Our Most Troubling Madness

Case Studies in Schizophrenia Across Cultures

Schizophrenia has long puzzled researchers in the fields of psychiatric medicine and anthropology.  Why is it that the rates of developing schizophrenia—long the poster child for the biomedical model of psychiatric illness—are low in some countries and higher in others? And why do migrants to Western countries find that they are at higher risk for this disease after they arrive? T. M. Luhrmann and Jocelyn Marrow argue that the root causes of schizophrenia are not only biological, but also sociocultural.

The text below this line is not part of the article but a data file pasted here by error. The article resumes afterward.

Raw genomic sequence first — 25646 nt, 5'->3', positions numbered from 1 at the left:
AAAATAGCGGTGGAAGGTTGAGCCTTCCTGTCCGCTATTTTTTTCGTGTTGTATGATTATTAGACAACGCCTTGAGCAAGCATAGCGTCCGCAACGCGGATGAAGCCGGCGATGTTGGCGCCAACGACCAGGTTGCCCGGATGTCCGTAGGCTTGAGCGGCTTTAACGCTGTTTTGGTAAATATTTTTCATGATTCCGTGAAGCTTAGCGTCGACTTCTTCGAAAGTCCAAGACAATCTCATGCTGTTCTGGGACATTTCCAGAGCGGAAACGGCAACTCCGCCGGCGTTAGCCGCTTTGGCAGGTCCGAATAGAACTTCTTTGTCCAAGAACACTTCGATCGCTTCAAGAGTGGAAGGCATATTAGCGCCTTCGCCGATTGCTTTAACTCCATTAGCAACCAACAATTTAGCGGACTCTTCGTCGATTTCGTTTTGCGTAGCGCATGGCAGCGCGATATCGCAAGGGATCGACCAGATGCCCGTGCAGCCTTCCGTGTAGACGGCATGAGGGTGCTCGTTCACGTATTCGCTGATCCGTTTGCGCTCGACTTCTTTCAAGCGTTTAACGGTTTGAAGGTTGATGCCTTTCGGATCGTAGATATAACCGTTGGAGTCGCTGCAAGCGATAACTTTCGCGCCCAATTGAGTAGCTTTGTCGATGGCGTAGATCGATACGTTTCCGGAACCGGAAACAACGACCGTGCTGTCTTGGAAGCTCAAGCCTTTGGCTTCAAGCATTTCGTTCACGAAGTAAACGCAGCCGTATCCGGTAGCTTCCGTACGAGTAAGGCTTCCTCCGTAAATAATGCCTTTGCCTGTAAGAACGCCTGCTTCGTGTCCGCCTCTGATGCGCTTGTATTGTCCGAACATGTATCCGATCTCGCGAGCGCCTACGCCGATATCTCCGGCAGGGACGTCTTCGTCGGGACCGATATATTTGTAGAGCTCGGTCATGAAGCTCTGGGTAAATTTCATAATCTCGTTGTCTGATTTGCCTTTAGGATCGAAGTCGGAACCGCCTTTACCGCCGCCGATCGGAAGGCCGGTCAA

Case studies of ten lives, plus others from Ghana, Romania, and Thailand, provide intimate accounts of the social and cultural contexts in which persons with psychotic disorders live. They give depth to earlier, replicated findings of the World Health Organization that the course and outcomes for schizophrenia are different across the world, with some of the best results coming from India.

With a commitment to engaged anthropology, Our Most Troubling Madness examines the lives of those with psychotic disorders to suggest how we might redeem U.S. mental health services that do harm while they do good. Most importantly, we argue that creating a society in which those with psychosis may flourish involves altering our approach to psychosis. Downplaying the importance of diagnosis, respecting the experience of psychosis, allowing individuals to engage with voices, and focusing on interpersonal behavior in social settings, are tasks we may undertake to make our own culture more benign for those with psychosis.